Controversy over Planned Parenthood remarks by Bernie Sanders during interview with Rachel Maddow
Maddow questioned Sanders about the lack of endorsements by progressive groups in spite of his long-standing and consistent positions on issues such as gay rights and reproductive choice.
Senator, let me ask you about another issue in terms of the way the campaign is going forward. Your policies on issues like gay rights and reproductive choice are very consistent. They should be very attractive to progressive groups. But there`s been a series of high profile endorsements of groups like Planned Parenthood and NARAL; they’ve gone out of their way to make very early endorsements for Secretary Clinton. Just today, Human Rights Campaign, the gay rights group, announced their Clinton endorsement.
Are you competing for those groups’ endorsements and not getting them, or are you not trying to get them?
Sanders responded: “Look – no, Rachel, I would love to have the endorsement of every progressive organization in America. We’re very proud to have received recently the endorsement of MoveOn.org. We’ve received the endorsement Democracy for America. These are grassroots organizations representing millions of workers.”
What we are doing in this campaign, it just blows my mind every day because I see it clearly, we’re taking on not only Wall Street and [the] economic establishment, we’re taking on the political establishment.
So, I have friends and supporters in the Human Rights Fund and Planned Parenthood. But, you know what? Hillary Clinton has been around there for a very, very long time. Some of these groups are, in fact, part of the establishment.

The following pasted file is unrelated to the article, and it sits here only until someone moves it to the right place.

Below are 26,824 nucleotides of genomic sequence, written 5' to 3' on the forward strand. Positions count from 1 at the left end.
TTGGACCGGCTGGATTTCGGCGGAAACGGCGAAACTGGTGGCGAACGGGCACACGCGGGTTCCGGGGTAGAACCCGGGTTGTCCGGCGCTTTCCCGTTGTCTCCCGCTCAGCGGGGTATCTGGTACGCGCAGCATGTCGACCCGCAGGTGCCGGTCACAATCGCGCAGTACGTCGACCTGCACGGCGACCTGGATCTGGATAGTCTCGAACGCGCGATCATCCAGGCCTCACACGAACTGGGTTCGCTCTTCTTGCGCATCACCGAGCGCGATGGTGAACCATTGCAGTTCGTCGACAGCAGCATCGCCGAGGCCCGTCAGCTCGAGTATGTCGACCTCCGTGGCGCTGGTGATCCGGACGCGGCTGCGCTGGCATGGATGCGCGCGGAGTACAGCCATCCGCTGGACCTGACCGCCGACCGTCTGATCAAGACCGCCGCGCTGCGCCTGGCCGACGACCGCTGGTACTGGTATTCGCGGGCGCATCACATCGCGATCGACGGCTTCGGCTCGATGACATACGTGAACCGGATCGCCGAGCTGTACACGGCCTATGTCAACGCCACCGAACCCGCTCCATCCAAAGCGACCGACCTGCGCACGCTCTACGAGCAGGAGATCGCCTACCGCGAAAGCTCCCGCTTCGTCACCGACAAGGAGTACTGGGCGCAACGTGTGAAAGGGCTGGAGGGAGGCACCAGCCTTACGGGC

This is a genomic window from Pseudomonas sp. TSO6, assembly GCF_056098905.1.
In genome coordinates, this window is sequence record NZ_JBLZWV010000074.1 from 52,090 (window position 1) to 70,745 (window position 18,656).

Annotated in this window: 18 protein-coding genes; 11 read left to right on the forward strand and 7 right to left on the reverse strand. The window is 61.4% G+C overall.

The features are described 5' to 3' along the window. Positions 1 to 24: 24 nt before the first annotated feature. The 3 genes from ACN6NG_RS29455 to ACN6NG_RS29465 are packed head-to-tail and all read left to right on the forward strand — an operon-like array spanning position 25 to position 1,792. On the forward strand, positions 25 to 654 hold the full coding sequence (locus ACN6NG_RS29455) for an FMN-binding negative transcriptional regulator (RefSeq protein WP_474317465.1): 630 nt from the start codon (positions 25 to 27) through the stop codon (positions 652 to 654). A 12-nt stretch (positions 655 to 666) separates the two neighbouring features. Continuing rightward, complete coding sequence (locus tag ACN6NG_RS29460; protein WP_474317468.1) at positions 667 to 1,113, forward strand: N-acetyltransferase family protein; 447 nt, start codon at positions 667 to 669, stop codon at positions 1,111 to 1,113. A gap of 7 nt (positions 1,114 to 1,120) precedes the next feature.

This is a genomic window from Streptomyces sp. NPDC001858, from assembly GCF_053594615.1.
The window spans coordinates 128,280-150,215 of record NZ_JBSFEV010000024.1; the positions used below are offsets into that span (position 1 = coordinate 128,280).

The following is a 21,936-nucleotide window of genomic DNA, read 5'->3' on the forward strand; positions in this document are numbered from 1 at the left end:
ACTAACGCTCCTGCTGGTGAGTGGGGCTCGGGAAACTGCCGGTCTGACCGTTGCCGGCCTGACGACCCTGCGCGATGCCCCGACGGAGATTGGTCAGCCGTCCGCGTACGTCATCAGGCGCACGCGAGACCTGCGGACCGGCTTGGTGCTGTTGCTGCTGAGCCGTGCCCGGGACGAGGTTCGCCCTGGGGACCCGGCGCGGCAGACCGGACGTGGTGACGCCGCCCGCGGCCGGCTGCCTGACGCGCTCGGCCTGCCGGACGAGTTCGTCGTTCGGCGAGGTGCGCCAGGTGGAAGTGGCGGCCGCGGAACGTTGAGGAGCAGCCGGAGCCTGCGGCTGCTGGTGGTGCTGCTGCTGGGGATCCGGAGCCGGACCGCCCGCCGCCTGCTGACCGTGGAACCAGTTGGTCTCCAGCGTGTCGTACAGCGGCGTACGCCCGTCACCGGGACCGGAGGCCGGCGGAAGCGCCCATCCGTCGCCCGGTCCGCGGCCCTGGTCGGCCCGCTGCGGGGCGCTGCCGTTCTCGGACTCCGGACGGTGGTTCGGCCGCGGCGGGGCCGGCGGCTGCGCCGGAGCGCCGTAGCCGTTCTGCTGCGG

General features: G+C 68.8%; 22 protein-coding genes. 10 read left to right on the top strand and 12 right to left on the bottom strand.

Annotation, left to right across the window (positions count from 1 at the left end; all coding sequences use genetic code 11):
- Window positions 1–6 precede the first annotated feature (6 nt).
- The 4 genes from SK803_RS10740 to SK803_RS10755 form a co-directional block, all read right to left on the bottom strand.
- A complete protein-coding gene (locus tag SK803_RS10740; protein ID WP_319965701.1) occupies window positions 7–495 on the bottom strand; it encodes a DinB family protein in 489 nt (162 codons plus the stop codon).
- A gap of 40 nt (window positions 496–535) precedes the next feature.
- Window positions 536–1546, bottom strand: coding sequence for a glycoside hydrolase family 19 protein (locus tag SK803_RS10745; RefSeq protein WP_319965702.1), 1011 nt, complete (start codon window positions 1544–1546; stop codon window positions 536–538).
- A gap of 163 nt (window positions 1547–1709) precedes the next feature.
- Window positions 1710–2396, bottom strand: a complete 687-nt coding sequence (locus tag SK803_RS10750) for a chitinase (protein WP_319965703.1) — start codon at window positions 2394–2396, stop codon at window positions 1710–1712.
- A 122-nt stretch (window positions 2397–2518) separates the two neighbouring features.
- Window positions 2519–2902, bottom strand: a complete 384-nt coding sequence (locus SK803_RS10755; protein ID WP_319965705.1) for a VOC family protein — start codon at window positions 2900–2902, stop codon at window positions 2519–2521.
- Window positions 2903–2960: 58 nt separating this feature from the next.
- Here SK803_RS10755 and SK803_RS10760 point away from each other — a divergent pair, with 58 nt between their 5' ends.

Really Senator Sanders? How can you say that groups like [Planned Parenthood] and [the Human Rights Campaign] are part of the ‘establishment’ you’re taking on?
Dawn Laguens, executive vice president and chief experience officer of Planned Parenthood Federation of America (PPFA) and the Planned Parenthood Action Fund, responded with the following statement:
I’m disappointed in Senator Sanders’s remarks last night. This country sees attacks against reproductive health, reproductive rights, and marriage equality every day—especially from every single GOP candidate for President. It’s regrettable, and surprising, to hear Senator Sanders describe the very groups that fight on behalf of millions of often marginalized Americans—people who still have to fight for their most basic rights—as representing the ‘establishment.’ Reproductive health care and rights, and the full equality of LGBTQ people, are core progressive values that should unite us all.
The Human Rights Campaign also weighed in on the exchange, expressing disappointment in a Wednesday morning tweet:
We share [Planned Parenthood’s] disappointment in Sanders’ attack. [The Human Rights Campaign] has proudly taken on the establishment & fought for LGBT people for over 30 years.